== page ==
BfG News Issue 20 - Editor's Column: Diving into water sustainability

20 May 2009|Added Value

 How can your coffee mug contain 140 litres of water? Doctors advise us to drink two litres of water per day. But in fact, we consume an average of 5 000 litres per day. This is not science fiction; this is “virtual water”, a concept invented by Tony Allan of King’s College London, which calculates the amount of water embedded in the life cycle of products and services. 

Water management is now emerging as a key environmental impact indicator. And it will become a big trend. Why? First of all, water issues are hitting hard and not only in dry countries. Businesses face water scarcity in their production locations, increasing costs, and conflict with surrounding communities over access. Furthermore, water issues and global warming are linked in an accelerating vicious circle: global warming accelerates the destruction of natural water ecosystems and thus threatens their ability to capture carbon.

Secondly, consumers are starting to become more aware of the issue of water. The key difference between this issue and carbon footprints is that the topic is easily understood.  It is both tangible and close to most consumer’s hearts. Recent research conducted by Added Value for a food industry client underlines that a claimed commitment to saving water generates very positive consumer reactions: “This is so important, water pollution and scarcity really scares me”. 

So, how can businesses address the topic in a way that will inspire consumers and bring value to their brands? They should begin by answering two key questions:

1. How important is water to their environmental footprint?

Fortunately not all businesses have huge water footprints, but they do need to know their impact, mainly through life-cycle analysis and close work with authorities. This relates both to the “footprint” (“how much water is used for my activity”?) and the impact (“are my activities polluting water” and “are my consumers using large quantities of water?”). Coca Cola, with key locations in developing countries where water scarcity has hit hard, has had no choice but to address its water impact. It’s becoming a pressing issue with Indian authorities and communities after a year of conflict over dry lands and water pollution. The multinational recently committed to “water neutrality” for all of its products,  promising to “replace each drop of water” used in its drinks and in their production, based on a 3R policy applied to water: reduce (consumption), recycle (clean and reuse), refill (help re-establish water stock).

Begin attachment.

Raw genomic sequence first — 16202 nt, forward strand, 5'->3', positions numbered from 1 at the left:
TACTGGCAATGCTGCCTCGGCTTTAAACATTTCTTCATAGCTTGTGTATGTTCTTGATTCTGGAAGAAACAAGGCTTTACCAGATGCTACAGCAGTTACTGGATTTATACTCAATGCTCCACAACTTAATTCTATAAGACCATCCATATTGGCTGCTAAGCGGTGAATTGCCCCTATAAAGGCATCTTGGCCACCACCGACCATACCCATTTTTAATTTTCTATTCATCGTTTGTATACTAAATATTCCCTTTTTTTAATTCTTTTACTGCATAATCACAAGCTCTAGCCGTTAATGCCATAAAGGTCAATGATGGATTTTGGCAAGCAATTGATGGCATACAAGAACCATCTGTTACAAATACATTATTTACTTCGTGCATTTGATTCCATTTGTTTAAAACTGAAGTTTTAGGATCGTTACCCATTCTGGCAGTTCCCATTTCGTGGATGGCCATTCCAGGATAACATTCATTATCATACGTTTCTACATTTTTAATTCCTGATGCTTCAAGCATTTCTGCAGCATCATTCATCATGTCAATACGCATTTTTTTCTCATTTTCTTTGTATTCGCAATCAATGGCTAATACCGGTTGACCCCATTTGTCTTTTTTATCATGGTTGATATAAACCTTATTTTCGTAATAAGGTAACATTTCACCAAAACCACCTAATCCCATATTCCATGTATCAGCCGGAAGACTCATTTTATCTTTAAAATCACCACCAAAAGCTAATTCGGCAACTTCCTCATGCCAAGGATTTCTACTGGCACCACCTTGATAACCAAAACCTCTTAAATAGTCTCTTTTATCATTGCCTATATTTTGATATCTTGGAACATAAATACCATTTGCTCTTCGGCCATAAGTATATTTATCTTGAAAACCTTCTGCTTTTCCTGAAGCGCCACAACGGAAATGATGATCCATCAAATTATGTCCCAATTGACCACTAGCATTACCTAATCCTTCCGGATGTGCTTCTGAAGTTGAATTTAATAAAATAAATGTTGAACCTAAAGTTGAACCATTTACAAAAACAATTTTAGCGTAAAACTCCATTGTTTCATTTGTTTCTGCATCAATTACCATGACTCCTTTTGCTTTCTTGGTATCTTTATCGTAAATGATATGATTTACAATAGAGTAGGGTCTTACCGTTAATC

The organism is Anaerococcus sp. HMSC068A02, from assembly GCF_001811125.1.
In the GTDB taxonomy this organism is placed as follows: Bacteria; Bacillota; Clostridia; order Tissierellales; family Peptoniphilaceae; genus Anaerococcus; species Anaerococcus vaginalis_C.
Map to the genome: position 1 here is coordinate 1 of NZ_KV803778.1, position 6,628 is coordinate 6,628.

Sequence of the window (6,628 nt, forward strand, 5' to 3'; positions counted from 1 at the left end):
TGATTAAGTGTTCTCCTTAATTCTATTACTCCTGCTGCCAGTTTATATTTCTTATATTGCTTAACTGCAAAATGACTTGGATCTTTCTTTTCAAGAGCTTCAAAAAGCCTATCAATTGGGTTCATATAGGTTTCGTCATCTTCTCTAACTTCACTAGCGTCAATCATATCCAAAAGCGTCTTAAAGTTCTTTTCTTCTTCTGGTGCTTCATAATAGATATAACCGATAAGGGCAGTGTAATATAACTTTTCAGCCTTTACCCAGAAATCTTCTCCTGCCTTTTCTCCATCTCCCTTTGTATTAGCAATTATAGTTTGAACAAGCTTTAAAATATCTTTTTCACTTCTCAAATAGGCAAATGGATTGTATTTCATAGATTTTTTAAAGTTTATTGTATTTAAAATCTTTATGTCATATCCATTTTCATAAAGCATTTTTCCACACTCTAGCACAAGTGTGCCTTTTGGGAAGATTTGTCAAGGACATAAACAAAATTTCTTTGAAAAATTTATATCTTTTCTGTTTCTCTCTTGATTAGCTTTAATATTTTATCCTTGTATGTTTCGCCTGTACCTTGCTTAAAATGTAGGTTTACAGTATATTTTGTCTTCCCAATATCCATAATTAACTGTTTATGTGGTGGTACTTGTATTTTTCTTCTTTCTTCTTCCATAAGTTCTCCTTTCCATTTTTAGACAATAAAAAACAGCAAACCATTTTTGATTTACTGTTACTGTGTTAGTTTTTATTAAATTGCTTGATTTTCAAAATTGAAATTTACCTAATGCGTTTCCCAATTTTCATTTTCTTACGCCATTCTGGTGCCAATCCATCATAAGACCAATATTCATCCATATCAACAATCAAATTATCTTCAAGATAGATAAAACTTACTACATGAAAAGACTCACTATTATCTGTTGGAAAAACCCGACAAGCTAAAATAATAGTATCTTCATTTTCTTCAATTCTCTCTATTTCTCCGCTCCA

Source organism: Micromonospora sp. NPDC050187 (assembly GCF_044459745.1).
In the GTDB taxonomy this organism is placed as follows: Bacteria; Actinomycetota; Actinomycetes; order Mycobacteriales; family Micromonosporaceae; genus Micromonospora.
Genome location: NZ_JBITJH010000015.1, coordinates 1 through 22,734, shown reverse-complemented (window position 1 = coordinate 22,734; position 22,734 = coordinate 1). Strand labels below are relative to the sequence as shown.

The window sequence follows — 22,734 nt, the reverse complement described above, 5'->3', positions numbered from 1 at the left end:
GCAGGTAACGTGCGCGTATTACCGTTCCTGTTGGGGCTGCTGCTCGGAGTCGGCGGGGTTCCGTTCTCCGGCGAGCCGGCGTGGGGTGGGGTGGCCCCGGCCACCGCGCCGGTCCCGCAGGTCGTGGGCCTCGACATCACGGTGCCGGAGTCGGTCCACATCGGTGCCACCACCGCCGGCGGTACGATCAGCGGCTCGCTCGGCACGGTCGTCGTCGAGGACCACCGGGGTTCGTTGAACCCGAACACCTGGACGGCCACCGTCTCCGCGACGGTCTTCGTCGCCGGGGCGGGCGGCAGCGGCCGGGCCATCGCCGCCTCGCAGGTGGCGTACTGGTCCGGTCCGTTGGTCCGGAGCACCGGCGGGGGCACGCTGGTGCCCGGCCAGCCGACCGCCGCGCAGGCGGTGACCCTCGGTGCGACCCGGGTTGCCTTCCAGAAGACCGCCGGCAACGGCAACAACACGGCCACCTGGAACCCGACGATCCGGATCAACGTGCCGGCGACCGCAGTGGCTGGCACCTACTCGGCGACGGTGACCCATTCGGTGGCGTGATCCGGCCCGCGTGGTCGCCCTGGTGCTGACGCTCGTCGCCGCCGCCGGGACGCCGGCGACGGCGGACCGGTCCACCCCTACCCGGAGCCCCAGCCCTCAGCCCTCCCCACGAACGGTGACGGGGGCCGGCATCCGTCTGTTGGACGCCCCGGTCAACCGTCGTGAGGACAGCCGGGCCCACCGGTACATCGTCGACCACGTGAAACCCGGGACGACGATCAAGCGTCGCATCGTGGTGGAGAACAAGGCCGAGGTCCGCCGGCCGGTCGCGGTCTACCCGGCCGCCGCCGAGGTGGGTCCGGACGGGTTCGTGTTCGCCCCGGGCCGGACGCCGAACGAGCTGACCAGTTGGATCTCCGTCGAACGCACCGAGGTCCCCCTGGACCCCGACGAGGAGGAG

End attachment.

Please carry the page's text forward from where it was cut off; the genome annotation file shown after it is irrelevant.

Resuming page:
2. Which issue is most coherent with the brand’s DNA?

When deciding on environmental commitments we advise our clients to focus on one overarching issue that encompasses others.  Danone chose water, focussing on wetland preservation. Not only does this dovetail with the preservation of its own springs (Evian & Volvic), but it also drives a long-term carbon compensation programme (the preservation of mangroves contributes to absorption of CO2) with the aim of becoming carbon neutral within 3 years. 
While commitments like these may seem clear to key opinion leaders and NGOs; for consumers, the actions and messages need to follow 3 rules:

1.  Be practical and easy
2.  Promote trust
3.  Educate

Unilever is a good benchmark on this. While decreasing the amount of water used to produce its detergents, it strives to encourage consumers to decrease their own detergent consumption.  Small and Mighty for example requires half as much water per bottle, thanks to the product’s concentration. Some product formulas have been changed, to produce less lather – meaning less rinsing is required and less water. This strategy is likely to succeed because it makes the job easy for consumers (no major habit change) and because the brand is taking the first step vs asking consumers to do all the work: it is an “I will if you will” commitment.  The main barrier is tackling the belief that more bubbles and foam = more efficient/cleaning power.  This should be tackled with educational, partner-based communications.

So we can see that major brands have already started to work on water and there should be no doubt that more will join them in the next 2 years. You will shortly begin hearing about negotiations for  the creation of a certification plan to label products (a bit like the FSC symbol) letting consumers know just how much “virtual water” they’re taking off the shelves.

And as consumer awareness of this grows, so will the pressure to ensure that brands and businesses are acting responsibly to ensure that worldwide access to water doesn’t evaporate in the years to come.

Benoit Renard, Project Director
Added Value France

To read more on Water Scarcity – download the Ceres Report “Water Scarcity and Climate Change: Growing Risks for Businesses and Investors”

To work out your water footprint, visit one of the websites below:

The One Minute Water Calculator
For individuals this calculator compares to national averages from the US or Canada.

h2O Conserve
Designed for individual and businesses comparing usage to the national average.

Institute of Water Education
The grandfather of all water calculators. Developed in the Netherlands at the University of Twente.

The Global Water Tool
Designed to help companies evaluate their water usage and assess risks to their operations and supply chain.

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